Nowadays, it’s rare you ever have to pick up the phone to anyone unless its necessary. When there’s the option of a quick text or an email or even facebook or twitter. What need is there to sit on the end of the phone and call someone?

What about when a Client asks for a telephone interview with you? Or worse, a skype interview?

Uh oh. There’s no escape now. For some, Telephone interviews can make them even more nervous than they would be meeting their potential new employer face to face. There’s those lingering silences, the unknown of what their body language may be saying and the already potential technical problems that could occur – this goes doubly so for skype interviews!

Yet telephone and skype interviews are quick, (mostly) painless and allow you to establish your view on the job straight away – no need to travel far, no need to make small talk, just straight to the source and straight to what you want to know.

We’ve put together a survival guide of tips direct from our Consultants to help you storm your way through it and nail that first interview.

 

First steps

The best way to approach a Telephone interview is to treat it like a real face to face meeting. That means – Preparation is key. (if you haven’t seen our Interview Advice on preparation, you can see it here)

Seems simple enough but make sure you establish if its a Telephone or a Skype interview.

Are the Clients treating it as a proper interview or is it to go through some preliminary details?

What do you know about the organisation? Have you researched their history, any upcoming news or projects, what are their core values? Jot down some notes if you feel you really need them.

 

Get Ready:

Make sure you’re in a QUIET location. We have had horror stories of noisy cafes or bars, screaming children or even people doing the washing up in the background. If you were meeting someone face to face, this wouldn’t be a problem – don’t make it one now!

Move to a place with good reception. The last thing you want is to miss anything the Interviewer is saying or have a technical fault risk your chances

Dress the part. With Skype interviews, you should wear the exact thing you would wear to an interview. Keep it smart, keep it clean, keep it simple.

 

Go!

Stay calm: They’re just people – If you weren’t right for the job they wouldn’t be calling you. If you’re the type to get nervous, make sure you breathe and have some water nearby.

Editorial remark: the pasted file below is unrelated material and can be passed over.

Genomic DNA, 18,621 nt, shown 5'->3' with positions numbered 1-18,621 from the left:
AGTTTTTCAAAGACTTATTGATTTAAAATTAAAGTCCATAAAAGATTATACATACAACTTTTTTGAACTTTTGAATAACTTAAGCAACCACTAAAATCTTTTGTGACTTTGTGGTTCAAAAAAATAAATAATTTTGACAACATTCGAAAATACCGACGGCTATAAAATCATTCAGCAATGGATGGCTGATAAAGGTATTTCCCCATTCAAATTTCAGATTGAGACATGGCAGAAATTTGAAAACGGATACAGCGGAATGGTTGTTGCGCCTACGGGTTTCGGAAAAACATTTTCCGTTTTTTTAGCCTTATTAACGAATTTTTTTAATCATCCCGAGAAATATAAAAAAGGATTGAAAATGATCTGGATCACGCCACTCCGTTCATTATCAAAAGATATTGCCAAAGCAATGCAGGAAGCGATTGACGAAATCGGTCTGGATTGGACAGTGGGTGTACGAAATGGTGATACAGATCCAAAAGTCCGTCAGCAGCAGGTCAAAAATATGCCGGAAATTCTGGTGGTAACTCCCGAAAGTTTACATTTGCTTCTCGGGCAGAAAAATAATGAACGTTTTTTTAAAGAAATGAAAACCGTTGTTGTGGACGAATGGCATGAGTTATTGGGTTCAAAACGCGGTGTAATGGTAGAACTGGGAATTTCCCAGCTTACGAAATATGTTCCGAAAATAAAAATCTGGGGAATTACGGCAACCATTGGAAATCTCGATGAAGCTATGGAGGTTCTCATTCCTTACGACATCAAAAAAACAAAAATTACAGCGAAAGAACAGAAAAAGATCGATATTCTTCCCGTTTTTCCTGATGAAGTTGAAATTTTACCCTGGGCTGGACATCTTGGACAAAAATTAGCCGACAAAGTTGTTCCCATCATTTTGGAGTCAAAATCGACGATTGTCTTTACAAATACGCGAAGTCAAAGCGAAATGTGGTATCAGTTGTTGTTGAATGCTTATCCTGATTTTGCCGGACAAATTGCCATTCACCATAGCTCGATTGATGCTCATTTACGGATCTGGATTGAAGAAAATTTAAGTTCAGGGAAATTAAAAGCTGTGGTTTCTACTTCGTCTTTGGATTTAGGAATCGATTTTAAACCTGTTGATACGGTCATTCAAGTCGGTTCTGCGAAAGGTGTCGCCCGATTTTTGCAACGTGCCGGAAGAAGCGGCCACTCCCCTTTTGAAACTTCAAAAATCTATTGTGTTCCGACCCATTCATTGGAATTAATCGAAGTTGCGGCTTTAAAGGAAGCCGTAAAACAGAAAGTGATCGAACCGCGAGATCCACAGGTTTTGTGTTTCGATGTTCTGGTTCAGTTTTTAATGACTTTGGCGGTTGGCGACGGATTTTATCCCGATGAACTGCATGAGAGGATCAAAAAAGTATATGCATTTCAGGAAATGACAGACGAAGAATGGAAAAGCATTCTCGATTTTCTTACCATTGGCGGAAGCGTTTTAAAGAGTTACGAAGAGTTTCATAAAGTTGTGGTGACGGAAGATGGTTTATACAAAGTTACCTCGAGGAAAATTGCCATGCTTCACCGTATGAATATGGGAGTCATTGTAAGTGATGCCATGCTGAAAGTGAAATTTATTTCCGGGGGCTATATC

Stand Up: If you’re speaking over the phone, you’d be surprised what standing up does for your body confidence. Feeling as if you’re physically taller makes you speak more confidentally – try it next time you’re on the phone to a salesman!

Don’t treat it too casually: Even if it’s to clarify some details, make sure you aren’t too laid back. Be friendly but when serious questions such as why you left your last position or your salary expectations, make sure you’re reverting back to being professional and straight forward.

Keep it concise: If you think you’re going to waffle a bit, keep to one worded answers. When you’re asked why, feel free to dive further into your response. Just remember to keep things concise.

Wrap it up: Once the interview is over, you may be asked if you have any questions. Asking how you got on can be quite forward, so asking what the next step is would be a softer way to deal with it.

Say thank you: Manners cost nothing and It will leave the conversation on a friendly note.

After you’ve completed a telephone interview, make sure to contact your agency to let them know how you think it went. This is a great time to mention anything you think you may of tripped up on and anything you’re concerned about.

Follow It Up: After your telephone call, if you have the contacts details, make sure to email them and thank them for their time. They may not have feedback straight away but your name will stick in their mind for that bit longer.

Wait It Out: We all hate this part. However give it some time and take advantage by applying for other roles.

Get Feedback: So it’s been a week, now what? Give them a call. It’s perfectly reasonable to chase up feedback. Be polite and be respectful, you never know what’s happening on their end that could permit the delay. There could be many outcomes from a straight job offer to a follow up interview. It could be a no – which is okay! Try not to be disheartened and make sure to get out of it as much as you can, what reason is there for their decision? How could you improve next time?

 

If you require anymore advice on tackling a telephone interview, check out more on our interview techniques page or get in touch on 0121-515 5910 to speak to our team of professional Recruiters. Best of luck!